9. Explore Fushimi and join a miso and mochi cooking class

A smiling room of guests at a mochi-making class in Fushimi.

In this miso and mochi-making class in Fushimi, you’ll learn to appreciate the subtleties between five different types of miso soup and hone your craft of Kyoto-style ozoni, a mochi soup that’s often enjoyed around the new year.

You’ll also take a guided tour outside of the kitchen and see the streets beyond Fushimi Inari Shrine, where you’ll join the locals in the long-standing tradition of mochi-tsuki (mochi pounding).

Make mochi in this Fushimi cooking class in Kyoto!

Still got a bit more time in Kyoto? You’ll need our 3-day itinerary, the best vegan spots in Kyoto, and more food tours in Kyoto you should add to your to-do list.

Fushimi FAQs

A stone Fushimi Inari Shrine guard, holding a scroll in its mouth. It is set against a blue sky.

How many torii gates at Fushimi Inari?

It’s estimated that the Fushimi Inari Shrine has about 10,000 torii gates in its entirety. This may sound impossible until you see it for yourself, seeing how these iconic red gates wind their way up the entire mountain and back down again across multiple hiking paths.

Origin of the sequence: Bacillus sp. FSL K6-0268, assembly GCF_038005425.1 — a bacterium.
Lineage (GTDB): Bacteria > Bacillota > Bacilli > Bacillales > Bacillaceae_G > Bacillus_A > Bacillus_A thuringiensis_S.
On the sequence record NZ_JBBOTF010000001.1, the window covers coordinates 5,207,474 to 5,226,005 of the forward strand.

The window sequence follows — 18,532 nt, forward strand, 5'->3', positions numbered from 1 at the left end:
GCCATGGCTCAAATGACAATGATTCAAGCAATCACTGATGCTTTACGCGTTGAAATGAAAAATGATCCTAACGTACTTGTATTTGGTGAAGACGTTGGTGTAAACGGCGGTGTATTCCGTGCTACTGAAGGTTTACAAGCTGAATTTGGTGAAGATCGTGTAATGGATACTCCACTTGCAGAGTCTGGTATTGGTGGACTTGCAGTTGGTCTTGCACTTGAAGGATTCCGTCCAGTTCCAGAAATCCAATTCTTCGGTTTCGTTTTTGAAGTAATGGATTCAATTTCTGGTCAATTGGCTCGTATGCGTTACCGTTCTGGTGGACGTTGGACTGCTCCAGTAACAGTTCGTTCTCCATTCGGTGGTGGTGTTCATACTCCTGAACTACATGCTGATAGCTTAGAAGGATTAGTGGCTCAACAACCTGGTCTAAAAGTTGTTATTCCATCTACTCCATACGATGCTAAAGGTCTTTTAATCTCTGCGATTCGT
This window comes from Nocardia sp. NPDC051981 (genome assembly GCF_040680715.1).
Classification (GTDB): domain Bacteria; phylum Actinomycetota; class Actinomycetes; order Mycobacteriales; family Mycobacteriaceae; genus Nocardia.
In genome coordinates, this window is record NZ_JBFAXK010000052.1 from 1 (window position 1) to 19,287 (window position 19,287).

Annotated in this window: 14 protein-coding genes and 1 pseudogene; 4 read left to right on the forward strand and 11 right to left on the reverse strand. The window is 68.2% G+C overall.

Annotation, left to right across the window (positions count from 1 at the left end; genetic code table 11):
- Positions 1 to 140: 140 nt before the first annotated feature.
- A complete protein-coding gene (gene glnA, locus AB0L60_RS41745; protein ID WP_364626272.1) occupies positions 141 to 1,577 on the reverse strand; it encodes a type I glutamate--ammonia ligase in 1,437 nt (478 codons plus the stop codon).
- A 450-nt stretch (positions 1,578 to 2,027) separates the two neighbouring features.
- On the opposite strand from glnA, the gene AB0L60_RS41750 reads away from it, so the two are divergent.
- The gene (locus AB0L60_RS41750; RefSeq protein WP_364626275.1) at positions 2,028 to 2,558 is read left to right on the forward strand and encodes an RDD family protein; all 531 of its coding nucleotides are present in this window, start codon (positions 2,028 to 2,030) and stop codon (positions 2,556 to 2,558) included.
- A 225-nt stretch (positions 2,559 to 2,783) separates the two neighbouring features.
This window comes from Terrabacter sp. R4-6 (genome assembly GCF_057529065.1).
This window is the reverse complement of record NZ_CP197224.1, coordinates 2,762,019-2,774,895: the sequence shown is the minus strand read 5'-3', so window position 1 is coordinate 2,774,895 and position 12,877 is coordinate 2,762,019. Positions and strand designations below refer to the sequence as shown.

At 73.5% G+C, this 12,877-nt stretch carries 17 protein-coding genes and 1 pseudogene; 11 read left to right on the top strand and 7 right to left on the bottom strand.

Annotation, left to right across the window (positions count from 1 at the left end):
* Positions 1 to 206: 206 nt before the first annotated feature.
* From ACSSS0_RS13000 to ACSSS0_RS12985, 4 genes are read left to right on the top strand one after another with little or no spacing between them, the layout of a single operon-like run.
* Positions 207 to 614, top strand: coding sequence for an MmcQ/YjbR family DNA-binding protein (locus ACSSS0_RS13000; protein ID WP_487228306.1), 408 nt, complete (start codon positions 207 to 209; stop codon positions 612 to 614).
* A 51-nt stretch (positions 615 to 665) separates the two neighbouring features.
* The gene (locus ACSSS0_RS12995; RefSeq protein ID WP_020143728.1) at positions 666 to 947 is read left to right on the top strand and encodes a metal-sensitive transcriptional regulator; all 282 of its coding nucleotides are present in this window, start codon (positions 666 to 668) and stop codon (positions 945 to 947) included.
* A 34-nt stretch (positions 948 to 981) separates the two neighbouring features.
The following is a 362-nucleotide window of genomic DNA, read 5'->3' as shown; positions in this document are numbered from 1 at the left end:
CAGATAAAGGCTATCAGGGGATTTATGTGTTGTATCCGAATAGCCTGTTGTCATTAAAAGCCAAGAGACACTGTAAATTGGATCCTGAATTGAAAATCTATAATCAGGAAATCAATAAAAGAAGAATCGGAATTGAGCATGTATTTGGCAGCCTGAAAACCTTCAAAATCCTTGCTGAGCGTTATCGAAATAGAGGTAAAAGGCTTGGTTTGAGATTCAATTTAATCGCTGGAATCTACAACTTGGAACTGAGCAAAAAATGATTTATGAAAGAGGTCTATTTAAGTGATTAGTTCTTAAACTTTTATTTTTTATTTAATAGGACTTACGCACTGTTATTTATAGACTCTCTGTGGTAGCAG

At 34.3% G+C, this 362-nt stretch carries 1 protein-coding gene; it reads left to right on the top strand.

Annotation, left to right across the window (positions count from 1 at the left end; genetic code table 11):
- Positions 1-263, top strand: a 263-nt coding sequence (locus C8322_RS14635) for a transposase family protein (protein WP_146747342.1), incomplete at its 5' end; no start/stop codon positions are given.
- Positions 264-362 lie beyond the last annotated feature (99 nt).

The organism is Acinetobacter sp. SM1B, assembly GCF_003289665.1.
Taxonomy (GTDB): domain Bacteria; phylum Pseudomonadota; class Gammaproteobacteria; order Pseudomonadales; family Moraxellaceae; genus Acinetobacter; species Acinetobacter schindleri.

How long is the Fushimi Inari hike?

It takes about 2-3 hours to hike up and down the Fushimi Inari Shrine hiking paths. This will vary slightly based on the path you choose to take, whether you stop along the way for a spot of mountainside lunch, and if you can tear yourself away from the sweeping views of Kyoto from the top of the mountain.

We strive to be as accurate as possible and keep up with the changing landscape of Japan's food and travel industries. If you spot any inaccuracies, please send a report.
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Ryan Noble
Ryan’s love for Japan may have begun with Naruto — something he refuses to hide — but it only grew once he truly understood the beauty of this country’s language, culture, and people. He hopes to use that passion to bridge the gap between Japan and the rest of the world, shining the spotlight on its hidden gems and supporting the revitalization of rural regions.